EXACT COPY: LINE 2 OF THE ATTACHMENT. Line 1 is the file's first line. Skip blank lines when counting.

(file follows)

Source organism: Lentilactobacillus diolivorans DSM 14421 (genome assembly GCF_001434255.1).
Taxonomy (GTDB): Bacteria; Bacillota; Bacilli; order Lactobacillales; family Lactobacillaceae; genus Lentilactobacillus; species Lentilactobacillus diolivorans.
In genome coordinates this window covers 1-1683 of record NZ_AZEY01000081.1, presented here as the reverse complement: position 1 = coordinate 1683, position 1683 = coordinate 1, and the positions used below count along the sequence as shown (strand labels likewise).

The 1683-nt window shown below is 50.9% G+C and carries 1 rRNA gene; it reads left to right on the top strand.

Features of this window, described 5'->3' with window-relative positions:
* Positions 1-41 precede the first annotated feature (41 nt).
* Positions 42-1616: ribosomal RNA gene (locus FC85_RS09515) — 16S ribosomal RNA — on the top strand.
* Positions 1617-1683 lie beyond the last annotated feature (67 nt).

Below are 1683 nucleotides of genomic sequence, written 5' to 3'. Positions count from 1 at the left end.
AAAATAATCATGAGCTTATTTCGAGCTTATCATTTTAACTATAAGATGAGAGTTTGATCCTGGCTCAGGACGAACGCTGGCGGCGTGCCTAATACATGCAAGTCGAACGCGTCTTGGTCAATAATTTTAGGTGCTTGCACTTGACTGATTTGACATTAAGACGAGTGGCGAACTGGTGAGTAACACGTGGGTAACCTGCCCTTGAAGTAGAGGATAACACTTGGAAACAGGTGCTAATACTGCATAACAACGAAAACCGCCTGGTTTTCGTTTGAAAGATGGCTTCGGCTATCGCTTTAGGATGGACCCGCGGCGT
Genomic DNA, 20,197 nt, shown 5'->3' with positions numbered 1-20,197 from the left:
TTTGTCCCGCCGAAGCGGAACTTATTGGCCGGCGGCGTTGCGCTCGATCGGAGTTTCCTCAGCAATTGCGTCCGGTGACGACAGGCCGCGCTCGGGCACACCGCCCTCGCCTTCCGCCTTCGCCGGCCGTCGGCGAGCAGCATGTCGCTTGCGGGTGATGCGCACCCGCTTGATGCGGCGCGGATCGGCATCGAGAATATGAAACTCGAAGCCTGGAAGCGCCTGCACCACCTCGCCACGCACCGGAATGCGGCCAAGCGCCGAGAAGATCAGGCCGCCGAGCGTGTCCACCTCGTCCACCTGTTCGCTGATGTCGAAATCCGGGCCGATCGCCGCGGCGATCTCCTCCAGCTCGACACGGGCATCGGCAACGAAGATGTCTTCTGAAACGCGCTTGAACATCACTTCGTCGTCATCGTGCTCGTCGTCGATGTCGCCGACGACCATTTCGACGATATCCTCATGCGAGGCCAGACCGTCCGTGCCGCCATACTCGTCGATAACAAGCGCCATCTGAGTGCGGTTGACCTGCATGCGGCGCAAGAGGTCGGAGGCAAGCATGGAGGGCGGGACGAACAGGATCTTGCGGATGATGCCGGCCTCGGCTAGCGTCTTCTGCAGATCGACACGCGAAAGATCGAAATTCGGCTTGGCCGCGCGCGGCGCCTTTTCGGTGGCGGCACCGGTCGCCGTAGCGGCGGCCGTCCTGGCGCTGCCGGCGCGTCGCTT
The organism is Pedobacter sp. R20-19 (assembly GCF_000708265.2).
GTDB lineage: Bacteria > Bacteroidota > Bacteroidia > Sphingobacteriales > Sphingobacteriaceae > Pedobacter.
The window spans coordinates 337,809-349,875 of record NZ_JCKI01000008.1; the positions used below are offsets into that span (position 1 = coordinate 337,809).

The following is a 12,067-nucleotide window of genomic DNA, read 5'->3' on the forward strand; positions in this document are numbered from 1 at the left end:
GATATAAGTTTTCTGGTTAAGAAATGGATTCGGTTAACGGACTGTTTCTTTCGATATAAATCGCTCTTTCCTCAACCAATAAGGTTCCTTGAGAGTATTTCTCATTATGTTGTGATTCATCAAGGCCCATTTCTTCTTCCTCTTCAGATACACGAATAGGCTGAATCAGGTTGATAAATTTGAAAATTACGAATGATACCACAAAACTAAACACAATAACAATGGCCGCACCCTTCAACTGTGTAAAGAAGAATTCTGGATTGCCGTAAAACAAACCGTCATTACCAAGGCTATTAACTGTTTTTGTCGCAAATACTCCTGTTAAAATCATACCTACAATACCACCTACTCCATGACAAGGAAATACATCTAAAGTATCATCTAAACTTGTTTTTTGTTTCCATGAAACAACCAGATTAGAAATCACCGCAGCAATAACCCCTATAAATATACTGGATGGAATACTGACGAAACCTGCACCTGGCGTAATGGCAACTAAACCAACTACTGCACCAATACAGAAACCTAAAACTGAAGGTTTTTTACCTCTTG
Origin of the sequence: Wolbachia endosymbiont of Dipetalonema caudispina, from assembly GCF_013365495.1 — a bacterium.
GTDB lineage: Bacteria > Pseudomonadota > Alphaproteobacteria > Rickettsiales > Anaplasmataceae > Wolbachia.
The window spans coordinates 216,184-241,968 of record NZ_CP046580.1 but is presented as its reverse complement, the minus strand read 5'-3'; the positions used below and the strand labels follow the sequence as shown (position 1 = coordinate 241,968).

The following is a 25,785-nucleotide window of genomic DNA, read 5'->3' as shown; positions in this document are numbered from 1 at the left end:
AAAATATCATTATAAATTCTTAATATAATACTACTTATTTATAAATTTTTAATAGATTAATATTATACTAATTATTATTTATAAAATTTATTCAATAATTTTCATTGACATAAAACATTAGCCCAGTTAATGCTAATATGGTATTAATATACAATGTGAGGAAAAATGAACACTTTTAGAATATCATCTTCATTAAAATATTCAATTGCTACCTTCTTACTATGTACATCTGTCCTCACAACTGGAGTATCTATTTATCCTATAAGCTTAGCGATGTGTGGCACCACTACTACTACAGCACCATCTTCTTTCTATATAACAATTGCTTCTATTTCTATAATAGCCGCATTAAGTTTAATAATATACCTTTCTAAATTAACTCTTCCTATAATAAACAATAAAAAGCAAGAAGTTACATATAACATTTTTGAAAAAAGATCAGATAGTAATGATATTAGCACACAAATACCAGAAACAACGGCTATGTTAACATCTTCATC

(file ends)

Taxonomy (GTDB): Bacteria; Bacillota; Bacilli; order Lactobacillales; family Lactobacillaceae; genus Lentilactobacillus; species Lentilactobacillus diolivorans.